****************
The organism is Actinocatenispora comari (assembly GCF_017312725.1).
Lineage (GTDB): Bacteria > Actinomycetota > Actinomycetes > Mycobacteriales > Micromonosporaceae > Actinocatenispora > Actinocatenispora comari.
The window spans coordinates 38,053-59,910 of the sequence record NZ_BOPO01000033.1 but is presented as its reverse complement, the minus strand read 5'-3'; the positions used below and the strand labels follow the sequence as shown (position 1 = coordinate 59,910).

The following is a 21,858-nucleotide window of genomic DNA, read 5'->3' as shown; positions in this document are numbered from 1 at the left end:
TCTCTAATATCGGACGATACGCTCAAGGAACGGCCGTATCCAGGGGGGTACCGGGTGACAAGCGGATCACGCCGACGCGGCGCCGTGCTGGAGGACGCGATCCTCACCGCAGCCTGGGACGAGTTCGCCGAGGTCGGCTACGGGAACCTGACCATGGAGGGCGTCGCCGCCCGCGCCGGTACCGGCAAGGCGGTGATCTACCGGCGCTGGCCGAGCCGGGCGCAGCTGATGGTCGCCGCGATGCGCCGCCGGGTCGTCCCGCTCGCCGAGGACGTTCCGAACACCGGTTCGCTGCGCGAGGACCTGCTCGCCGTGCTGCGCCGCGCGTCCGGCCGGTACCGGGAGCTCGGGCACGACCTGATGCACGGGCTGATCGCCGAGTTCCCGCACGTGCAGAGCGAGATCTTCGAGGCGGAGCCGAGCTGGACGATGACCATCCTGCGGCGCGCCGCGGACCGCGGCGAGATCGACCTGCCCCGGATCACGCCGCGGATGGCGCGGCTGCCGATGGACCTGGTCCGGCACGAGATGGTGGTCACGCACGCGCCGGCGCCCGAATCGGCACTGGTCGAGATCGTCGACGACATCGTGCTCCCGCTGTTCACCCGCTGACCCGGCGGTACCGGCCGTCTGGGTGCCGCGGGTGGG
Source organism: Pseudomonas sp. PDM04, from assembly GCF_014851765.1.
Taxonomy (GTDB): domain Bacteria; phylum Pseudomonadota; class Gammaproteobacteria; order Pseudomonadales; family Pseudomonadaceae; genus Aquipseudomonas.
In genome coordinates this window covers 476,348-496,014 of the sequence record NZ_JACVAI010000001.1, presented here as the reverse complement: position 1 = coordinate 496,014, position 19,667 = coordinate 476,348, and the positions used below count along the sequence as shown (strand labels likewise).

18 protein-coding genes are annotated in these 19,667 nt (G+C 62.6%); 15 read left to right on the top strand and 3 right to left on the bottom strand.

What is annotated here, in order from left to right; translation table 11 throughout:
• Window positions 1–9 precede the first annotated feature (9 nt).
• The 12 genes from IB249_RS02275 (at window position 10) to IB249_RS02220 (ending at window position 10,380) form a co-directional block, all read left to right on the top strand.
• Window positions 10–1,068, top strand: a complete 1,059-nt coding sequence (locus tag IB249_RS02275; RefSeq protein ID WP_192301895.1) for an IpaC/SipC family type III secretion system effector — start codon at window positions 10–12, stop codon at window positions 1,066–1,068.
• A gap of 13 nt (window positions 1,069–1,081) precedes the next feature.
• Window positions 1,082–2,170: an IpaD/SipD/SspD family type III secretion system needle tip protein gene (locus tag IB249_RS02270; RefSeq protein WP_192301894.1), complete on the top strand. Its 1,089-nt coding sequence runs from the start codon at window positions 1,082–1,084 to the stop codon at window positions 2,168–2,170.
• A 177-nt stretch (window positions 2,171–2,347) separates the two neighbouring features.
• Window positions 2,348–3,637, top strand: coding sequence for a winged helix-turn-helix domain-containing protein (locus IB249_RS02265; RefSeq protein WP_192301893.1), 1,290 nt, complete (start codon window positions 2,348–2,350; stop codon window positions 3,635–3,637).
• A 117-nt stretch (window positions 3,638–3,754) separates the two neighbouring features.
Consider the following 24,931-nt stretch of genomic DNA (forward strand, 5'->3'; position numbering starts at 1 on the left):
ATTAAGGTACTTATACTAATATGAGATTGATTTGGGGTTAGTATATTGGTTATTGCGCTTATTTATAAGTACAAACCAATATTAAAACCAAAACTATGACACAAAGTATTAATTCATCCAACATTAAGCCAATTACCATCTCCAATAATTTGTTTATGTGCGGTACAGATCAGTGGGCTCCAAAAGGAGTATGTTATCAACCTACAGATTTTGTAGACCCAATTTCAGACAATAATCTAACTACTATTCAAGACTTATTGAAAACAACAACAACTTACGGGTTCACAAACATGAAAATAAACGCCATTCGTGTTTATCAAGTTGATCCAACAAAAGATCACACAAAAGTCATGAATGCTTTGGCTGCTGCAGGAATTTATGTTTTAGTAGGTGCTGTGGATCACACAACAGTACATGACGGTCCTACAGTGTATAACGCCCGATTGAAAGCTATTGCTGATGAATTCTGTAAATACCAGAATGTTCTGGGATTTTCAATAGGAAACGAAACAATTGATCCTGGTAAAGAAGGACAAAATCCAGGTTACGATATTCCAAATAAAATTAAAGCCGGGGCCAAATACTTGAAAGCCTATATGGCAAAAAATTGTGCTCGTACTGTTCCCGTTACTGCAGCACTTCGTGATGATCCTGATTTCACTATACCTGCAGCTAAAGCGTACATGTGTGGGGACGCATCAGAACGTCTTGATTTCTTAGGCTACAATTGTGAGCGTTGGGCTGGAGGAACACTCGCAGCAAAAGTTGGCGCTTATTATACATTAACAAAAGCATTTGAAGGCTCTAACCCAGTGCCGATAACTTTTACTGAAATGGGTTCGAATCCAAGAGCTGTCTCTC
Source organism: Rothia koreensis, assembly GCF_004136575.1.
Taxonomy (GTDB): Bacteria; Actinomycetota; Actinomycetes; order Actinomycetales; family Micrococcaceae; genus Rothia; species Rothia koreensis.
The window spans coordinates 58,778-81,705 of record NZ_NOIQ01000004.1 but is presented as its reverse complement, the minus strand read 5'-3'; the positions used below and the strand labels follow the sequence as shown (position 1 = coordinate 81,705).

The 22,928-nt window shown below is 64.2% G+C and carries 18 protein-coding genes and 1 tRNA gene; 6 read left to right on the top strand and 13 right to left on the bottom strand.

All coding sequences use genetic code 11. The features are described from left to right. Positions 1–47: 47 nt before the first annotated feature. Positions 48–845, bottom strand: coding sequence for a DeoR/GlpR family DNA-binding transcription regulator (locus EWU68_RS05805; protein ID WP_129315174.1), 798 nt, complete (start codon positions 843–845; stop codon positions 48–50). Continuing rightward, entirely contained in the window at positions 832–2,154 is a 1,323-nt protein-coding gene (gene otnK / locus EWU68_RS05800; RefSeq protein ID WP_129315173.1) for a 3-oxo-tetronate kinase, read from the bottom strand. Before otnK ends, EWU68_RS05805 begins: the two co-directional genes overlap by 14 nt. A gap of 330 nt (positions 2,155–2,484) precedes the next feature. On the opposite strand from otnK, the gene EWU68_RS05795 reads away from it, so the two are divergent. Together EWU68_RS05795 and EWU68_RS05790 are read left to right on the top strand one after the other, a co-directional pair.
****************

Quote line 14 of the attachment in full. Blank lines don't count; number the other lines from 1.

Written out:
• A gap of 13 nt (window positions 1,069–1,081) precedes the next feature.